January is National Blood Donor Month
Red Cross Encourages Public to Honor
Blood Donors by Helping Save Lives
Since 1970, January has been designated as National Blood Donor Month in the United States to recognize those who donate blood during one of the most challenging months for blood collections organizations like the American Red Cross.
Every day, about 44,000 units of blood are transfused in the United States. And while that need is constant, blood donations often slump during the winter months, and particularly in January. More than any other month, January often brings many challenges to blood collections, such as extreme temperatures and weather which can keep people from giving, icy roads which can cause more accidents, and even cold and flu symptoms which make many people not eligible to donate. These challenges make it even more important for donors to give blood during January if they can.
“Blood donors are very special people whose only reward is typically the satisfaction of knowing they’ve helped save someone’s life,” said Rodney Wilson, communications manager for the American Red Cross Central Ohio Blood Services Region. “January is the perfect time of year to honor blood donors and their commitment to saving lives.”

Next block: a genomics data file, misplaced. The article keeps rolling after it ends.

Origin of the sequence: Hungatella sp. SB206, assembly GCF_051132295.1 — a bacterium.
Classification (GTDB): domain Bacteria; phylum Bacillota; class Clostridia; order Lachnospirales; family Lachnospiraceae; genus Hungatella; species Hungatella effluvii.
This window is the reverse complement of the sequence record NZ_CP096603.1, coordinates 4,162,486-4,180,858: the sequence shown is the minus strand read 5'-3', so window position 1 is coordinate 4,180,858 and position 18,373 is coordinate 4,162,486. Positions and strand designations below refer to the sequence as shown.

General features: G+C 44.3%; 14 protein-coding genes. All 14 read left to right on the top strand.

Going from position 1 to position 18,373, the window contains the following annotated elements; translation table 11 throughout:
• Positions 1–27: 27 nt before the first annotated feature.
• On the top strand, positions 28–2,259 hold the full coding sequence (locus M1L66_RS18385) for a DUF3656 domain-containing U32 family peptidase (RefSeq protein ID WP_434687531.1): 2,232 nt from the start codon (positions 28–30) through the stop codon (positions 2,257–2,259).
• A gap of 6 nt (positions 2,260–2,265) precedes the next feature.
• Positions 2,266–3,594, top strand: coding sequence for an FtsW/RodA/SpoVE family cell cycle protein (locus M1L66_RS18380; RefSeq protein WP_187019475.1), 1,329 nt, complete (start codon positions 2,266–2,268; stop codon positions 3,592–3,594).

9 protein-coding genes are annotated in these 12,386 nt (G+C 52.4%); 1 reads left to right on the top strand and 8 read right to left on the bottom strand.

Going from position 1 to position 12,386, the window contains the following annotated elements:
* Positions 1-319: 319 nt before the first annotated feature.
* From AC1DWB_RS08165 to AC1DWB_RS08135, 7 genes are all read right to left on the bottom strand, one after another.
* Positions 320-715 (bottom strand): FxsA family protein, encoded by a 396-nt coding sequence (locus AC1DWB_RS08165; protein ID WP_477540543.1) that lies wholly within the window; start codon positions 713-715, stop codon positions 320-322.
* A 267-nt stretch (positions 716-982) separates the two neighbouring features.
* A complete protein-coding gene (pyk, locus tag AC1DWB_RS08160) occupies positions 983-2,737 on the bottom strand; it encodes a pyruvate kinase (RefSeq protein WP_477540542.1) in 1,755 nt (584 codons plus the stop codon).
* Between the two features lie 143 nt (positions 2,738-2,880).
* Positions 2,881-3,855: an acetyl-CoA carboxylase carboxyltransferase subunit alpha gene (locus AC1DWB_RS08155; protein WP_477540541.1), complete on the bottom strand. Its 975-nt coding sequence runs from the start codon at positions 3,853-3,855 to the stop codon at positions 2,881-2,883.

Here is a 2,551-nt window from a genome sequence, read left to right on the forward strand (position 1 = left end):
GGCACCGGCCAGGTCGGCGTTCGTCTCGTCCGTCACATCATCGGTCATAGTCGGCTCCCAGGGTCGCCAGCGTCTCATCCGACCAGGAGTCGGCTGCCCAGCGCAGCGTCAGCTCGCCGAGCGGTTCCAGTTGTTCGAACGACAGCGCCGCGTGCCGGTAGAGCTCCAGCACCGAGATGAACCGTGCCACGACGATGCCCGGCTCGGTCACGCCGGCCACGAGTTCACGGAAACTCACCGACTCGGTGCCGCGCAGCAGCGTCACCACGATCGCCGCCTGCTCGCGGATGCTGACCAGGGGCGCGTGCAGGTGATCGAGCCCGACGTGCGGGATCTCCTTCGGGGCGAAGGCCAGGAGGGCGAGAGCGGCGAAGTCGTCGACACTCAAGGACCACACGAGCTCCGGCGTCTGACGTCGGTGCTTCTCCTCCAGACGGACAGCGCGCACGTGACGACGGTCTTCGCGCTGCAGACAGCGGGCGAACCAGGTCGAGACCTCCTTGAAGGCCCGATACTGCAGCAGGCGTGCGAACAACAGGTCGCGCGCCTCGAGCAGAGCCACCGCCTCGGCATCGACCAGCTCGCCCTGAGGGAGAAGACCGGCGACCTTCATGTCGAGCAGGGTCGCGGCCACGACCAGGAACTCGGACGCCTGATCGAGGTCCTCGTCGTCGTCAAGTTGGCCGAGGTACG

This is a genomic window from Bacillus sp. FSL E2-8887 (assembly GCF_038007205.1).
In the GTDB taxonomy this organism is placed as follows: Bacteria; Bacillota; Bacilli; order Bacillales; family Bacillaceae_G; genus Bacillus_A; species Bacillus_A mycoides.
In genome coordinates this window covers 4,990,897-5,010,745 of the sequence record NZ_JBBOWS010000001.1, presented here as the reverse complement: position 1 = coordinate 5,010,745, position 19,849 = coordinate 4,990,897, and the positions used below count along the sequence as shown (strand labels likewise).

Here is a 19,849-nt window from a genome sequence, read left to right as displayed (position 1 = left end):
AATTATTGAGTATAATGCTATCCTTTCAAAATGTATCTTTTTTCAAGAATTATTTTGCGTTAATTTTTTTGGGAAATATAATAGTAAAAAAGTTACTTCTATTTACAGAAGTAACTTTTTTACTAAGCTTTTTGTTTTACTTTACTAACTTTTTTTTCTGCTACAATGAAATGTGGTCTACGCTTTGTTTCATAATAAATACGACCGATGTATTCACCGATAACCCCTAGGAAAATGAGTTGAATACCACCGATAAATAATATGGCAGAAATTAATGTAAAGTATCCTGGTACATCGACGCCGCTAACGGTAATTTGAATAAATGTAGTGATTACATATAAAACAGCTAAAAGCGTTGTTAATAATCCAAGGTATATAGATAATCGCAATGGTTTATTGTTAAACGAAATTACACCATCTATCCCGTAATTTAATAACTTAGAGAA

Each year, about 9.5 million volunteers donate around 16 million units of whole blood and red blood cells. About 20 percent of these donors are giving blood for the first time.
“Most everyone at some point in their lives will meet someone who has received blood products,” said Wilson. “Its people we know right here in our community who may need the blood for treatment of cancer and other serious diseases, for organ transplants, and for emergency care related to accidents and trauma.”
Take a moment this month to say ‘thank you’ to someone you know who gives blood. In fact, go one step further—consider rolling up your sleeve and donating blood. You’ll not only help save a life, but you’ll also enjoy the feeling of knowing you’ve done something good. Learn more about giving blood at redcrossblood.org, or call 1-800-RED CROSS.